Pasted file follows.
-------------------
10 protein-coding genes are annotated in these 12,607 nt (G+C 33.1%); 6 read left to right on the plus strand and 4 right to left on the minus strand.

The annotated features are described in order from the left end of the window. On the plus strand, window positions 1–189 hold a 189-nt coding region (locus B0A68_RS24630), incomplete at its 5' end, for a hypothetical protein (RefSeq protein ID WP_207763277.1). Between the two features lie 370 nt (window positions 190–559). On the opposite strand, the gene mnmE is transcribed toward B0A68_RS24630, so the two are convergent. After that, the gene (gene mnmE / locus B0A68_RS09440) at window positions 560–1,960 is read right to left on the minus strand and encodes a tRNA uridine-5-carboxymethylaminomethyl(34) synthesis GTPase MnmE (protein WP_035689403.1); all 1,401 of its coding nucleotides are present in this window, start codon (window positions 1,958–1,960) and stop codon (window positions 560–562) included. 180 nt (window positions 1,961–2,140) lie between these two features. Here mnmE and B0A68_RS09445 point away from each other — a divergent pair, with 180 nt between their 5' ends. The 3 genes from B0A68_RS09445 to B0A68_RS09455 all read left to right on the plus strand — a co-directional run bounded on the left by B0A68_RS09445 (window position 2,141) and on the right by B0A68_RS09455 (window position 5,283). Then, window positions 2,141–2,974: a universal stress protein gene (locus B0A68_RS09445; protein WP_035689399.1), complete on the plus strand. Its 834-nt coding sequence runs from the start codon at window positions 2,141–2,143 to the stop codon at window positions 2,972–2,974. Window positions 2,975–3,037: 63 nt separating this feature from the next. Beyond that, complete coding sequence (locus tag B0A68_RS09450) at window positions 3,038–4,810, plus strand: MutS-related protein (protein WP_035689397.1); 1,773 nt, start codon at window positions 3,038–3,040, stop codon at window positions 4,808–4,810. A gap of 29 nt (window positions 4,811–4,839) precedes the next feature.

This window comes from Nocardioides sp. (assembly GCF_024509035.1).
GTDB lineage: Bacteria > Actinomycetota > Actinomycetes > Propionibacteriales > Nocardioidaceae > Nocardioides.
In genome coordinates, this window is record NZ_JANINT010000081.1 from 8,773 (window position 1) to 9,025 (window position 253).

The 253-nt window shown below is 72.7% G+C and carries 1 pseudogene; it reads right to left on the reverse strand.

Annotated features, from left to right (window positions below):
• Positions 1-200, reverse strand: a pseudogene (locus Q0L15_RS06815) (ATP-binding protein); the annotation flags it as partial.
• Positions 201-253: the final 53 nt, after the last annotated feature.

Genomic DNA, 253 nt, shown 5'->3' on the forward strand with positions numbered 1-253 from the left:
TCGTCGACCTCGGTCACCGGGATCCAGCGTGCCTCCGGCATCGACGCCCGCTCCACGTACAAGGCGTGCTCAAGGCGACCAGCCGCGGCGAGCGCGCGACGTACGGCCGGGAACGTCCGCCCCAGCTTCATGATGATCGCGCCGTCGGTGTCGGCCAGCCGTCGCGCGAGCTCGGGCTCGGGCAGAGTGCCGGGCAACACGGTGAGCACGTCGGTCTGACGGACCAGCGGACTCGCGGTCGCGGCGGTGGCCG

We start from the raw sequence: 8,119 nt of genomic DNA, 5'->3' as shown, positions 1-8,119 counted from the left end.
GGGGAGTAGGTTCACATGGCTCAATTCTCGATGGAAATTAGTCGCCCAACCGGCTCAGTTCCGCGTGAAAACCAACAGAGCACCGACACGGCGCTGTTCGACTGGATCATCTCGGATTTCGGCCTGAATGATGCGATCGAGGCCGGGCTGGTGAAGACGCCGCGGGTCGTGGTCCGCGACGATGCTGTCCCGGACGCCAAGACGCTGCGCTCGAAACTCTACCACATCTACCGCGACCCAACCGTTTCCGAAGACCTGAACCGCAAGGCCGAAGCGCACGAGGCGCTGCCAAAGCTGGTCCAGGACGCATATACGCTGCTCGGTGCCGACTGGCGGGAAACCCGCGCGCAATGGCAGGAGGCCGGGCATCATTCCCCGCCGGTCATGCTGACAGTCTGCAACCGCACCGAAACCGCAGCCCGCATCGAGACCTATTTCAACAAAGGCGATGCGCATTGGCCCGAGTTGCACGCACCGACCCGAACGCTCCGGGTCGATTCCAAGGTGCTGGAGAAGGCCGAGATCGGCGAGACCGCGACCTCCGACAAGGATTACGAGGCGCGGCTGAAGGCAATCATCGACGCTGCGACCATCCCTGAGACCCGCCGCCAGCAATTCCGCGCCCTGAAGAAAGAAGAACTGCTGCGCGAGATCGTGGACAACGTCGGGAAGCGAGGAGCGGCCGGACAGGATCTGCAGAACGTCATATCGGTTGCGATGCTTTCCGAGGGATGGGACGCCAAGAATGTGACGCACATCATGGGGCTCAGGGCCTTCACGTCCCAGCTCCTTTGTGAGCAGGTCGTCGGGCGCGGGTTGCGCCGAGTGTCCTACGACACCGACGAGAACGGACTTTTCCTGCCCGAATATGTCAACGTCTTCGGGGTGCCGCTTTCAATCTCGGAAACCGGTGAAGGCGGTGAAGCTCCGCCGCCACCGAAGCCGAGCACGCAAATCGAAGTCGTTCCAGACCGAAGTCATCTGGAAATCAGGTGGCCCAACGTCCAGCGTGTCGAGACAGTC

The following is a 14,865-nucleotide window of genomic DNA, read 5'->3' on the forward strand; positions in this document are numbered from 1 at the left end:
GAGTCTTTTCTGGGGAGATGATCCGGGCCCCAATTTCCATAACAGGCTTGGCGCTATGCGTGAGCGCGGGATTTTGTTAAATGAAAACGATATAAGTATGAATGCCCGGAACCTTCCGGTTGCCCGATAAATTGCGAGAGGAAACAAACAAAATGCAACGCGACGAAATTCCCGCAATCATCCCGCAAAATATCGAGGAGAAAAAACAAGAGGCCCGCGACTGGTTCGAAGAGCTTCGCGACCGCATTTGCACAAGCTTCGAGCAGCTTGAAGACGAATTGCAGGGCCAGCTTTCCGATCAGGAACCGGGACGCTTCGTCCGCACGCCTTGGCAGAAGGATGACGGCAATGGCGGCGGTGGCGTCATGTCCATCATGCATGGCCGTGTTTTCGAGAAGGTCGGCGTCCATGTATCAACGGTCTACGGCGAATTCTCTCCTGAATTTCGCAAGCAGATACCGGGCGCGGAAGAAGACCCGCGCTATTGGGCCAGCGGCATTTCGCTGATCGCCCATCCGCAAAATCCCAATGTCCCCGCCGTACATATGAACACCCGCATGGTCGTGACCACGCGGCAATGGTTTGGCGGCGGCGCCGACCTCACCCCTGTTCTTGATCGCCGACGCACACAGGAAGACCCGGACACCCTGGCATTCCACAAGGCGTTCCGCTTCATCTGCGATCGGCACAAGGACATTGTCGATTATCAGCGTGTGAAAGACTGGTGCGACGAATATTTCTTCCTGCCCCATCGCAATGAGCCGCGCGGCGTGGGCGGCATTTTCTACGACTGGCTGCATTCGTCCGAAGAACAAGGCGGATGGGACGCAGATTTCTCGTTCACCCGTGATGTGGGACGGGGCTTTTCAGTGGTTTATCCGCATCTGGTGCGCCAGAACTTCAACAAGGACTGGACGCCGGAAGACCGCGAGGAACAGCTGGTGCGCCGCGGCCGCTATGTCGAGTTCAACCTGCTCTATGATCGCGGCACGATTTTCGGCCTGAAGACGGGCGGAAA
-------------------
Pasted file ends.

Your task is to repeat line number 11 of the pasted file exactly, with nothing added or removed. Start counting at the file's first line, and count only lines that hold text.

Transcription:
TCGTCGACCTCGGTCACCGGGATCCAGCGTGCCTCCGGCATCGACGCCCGCTCCACGTACAAGGCGTGCTCAAGGCGACCAGCCGCGGCGAGCGCGCGACGTACGGCCGGGAACGTCCGCCCCAGCTTCATGATGATCGCGCCGTCGGTGTCGGCCAGCCGTCGCGCGAGCTCGGGCTCGGGCAGAGTGCCGGGCAACACGGTGAGCACGTCGGTCTGACGGACCAGCGGACTCGCGGTCGCGGCGGTGGCCG